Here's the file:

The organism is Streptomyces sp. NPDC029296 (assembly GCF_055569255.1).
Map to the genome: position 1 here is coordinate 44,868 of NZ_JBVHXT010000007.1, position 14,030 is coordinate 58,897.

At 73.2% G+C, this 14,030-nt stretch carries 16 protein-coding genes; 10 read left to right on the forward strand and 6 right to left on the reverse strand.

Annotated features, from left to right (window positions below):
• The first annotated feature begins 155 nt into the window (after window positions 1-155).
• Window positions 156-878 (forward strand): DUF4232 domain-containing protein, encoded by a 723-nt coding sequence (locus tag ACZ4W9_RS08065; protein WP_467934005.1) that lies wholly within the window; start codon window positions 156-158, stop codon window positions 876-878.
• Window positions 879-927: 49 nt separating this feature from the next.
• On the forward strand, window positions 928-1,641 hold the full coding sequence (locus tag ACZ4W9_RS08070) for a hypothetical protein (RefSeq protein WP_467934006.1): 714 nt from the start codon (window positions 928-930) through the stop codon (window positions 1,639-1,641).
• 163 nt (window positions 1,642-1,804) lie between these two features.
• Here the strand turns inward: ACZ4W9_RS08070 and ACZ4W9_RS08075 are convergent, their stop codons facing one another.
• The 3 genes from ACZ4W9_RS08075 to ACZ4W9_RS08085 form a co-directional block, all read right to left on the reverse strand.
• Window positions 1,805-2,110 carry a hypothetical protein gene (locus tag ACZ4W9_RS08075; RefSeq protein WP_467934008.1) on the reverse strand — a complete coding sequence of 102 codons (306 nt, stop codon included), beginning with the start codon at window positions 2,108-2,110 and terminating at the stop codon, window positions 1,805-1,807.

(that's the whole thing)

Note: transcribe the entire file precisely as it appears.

The organism is Streptomyces sp. NPDC029296 (assembly GCF_055569255.1).
Map to the genome: position 1 here is coordinate 44,868 of NZ_JBVHXT010000007.1, position 14,030 is coordinate 58,897.

At 73.2% G+C, this 14,030-nt stretch carries 16 protein-coding genes; 10 read left to right on the forward strand and 6 right to left on the reverse strand.

Annotated features, from left to right (window positions below):
• The first annotated feature begins 155 nt into the window (after window positions 1-155).
• Window positions 156-878 (forward strand): DUF4232 domain-containing protein, encoded by a 723-nt coding sequence (locus tag ACZ4W9_RS08065; protein WP_467934005.1) that lies wholly within the window; start codon window positions 156-158, stop codon window positions 876-878.
• Window positions 879-927: 49 nt separating this feature from the next.
• On the forward strand, window positions 928-1,641 hold the full coding sequence (locus tag ACZ4W9_RS08070) for a hypothetical protein (RefSeq protein WP_467934006.1): 714 nt from the start codon (window positions 928-930) through the stop codon (window positions 1,639-1,641).
• 163 nt (window positions 1,642-1,804) lie between these two features.
• Here the strand turns inward: ACZ4W9_RS08070 and ACZ4W9_RS08075 are convergent, their stop codons facing one another.
• The 3 genes from ACZ4W9_RS08075 to ACZ4W9_RS08085 form a co-directional block, all read right to left on the reverse strand.
• Window positions 1,805-2,110 carry a hypothetical protein gene (locus tag ACZ4W9_RS08075; RefSeq protein WP_467934008.1) on the reverse strand — a complete coding sequence of 102 codons (306 nt, stop codon included), beginning with the start codon at window positions 2,108-2,110 and terminating at the stop codon, window positions 1,805-1,807.